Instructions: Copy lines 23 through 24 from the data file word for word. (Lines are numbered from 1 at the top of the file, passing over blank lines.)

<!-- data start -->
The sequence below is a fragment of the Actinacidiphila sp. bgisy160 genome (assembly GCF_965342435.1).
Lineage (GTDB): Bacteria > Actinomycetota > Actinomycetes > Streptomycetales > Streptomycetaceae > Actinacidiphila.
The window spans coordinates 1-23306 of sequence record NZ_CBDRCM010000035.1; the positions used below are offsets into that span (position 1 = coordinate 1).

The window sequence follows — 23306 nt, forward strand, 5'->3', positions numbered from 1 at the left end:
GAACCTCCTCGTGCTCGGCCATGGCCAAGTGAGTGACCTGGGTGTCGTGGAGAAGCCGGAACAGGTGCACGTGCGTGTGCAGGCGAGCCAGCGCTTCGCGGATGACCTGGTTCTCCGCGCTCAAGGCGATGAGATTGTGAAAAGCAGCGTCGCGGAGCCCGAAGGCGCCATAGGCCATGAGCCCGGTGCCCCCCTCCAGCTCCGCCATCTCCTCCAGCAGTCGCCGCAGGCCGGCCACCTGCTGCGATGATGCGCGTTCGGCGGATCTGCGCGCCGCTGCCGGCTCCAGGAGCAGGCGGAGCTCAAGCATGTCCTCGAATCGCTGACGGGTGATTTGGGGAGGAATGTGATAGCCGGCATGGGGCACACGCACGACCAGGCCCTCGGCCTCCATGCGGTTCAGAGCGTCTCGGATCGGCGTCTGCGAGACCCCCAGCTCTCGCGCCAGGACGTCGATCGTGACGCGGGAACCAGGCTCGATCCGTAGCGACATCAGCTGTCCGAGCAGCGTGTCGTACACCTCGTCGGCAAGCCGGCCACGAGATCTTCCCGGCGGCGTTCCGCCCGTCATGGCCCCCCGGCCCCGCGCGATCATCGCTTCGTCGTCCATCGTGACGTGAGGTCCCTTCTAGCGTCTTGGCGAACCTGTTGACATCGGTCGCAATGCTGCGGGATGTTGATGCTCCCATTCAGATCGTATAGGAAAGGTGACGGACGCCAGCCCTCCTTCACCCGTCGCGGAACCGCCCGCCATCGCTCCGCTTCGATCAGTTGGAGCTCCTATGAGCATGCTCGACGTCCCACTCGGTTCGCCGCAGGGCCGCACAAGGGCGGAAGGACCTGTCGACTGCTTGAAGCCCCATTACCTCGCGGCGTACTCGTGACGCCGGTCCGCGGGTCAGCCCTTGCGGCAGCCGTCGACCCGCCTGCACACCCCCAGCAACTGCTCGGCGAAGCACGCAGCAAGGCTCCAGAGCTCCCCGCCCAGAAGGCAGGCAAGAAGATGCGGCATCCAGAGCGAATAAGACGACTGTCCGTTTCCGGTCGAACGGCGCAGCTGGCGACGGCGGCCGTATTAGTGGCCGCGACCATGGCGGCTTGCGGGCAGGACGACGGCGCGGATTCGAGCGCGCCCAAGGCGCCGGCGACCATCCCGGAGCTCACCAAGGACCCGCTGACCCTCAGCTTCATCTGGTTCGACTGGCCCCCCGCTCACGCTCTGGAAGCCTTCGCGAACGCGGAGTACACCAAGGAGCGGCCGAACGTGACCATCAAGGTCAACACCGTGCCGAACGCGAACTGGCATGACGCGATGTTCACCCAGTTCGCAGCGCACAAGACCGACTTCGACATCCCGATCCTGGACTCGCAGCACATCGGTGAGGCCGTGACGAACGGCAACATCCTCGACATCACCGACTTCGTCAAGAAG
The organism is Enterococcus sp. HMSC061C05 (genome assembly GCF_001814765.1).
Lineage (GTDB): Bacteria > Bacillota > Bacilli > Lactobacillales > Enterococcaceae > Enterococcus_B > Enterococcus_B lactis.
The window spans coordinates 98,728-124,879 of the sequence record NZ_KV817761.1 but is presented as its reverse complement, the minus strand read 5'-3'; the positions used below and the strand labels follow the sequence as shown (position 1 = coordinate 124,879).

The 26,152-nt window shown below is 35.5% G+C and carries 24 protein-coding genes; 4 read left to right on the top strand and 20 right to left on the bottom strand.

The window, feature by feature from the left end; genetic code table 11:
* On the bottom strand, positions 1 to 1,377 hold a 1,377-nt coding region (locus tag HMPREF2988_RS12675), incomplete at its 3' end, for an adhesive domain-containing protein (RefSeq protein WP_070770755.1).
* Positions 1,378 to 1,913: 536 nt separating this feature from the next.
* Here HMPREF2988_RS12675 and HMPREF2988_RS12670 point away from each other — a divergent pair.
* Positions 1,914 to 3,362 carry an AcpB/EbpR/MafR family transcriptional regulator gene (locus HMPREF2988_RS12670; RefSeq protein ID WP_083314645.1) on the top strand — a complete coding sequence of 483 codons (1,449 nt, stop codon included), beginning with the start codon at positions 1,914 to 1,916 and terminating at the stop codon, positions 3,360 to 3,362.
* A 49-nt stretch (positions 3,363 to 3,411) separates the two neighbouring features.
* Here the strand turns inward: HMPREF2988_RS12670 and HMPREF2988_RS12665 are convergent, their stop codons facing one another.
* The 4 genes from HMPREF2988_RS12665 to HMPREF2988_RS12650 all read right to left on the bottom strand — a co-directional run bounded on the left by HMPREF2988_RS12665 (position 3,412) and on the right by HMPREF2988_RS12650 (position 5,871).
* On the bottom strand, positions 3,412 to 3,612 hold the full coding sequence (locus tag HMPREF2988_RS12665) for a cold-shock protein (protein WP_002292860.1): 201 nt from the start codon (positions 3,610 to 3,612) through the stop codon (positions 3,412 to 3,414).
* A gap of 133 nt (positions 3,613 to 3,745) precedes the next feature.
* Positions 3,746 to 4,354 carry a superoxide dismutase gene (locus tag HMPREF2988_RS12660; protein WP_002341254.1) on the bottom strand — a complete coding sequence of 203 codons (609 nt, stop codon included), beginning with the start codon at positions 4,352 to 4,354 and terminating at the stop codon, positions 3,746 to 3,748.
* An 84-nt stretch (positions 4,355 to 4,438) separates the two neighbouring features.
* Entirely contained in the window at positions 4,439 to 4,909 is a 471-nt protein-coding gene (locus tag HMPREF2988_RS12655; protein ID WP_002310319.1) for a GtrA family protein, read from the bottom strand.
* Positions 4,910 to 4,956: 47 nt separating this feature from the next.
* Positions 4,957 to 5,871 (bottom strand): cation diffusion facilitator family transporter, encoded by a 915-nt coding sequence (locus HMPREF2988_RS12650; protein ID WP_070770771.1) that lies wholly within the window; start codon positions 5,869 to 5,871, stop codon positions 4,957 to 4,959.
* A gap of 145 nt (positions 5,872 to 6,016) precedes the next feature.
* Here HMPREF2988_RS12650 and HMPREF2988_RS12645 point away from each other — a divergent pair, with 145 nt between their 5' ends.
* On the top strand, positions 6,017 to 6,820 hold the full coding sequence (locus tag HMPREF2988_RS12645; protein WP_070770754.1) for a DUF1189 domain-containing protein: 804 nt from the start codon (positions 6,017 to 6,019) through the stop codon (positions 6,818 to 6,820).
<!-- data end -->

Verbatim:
* Positions 4,910 to 4,956: 47 nt separating this feature from the next.
* Positions 4,957 to 5,871 (bottom strand): cation diffusion facilitator family transporter, encoded by a 915-nt coding sequence (locus HMPREF2988_RS12650; protein ID WP_070770771.1) that lies wholly within the window; start codon positions 5,869 to 5,871, stop codon positions 4,957 to 4,959.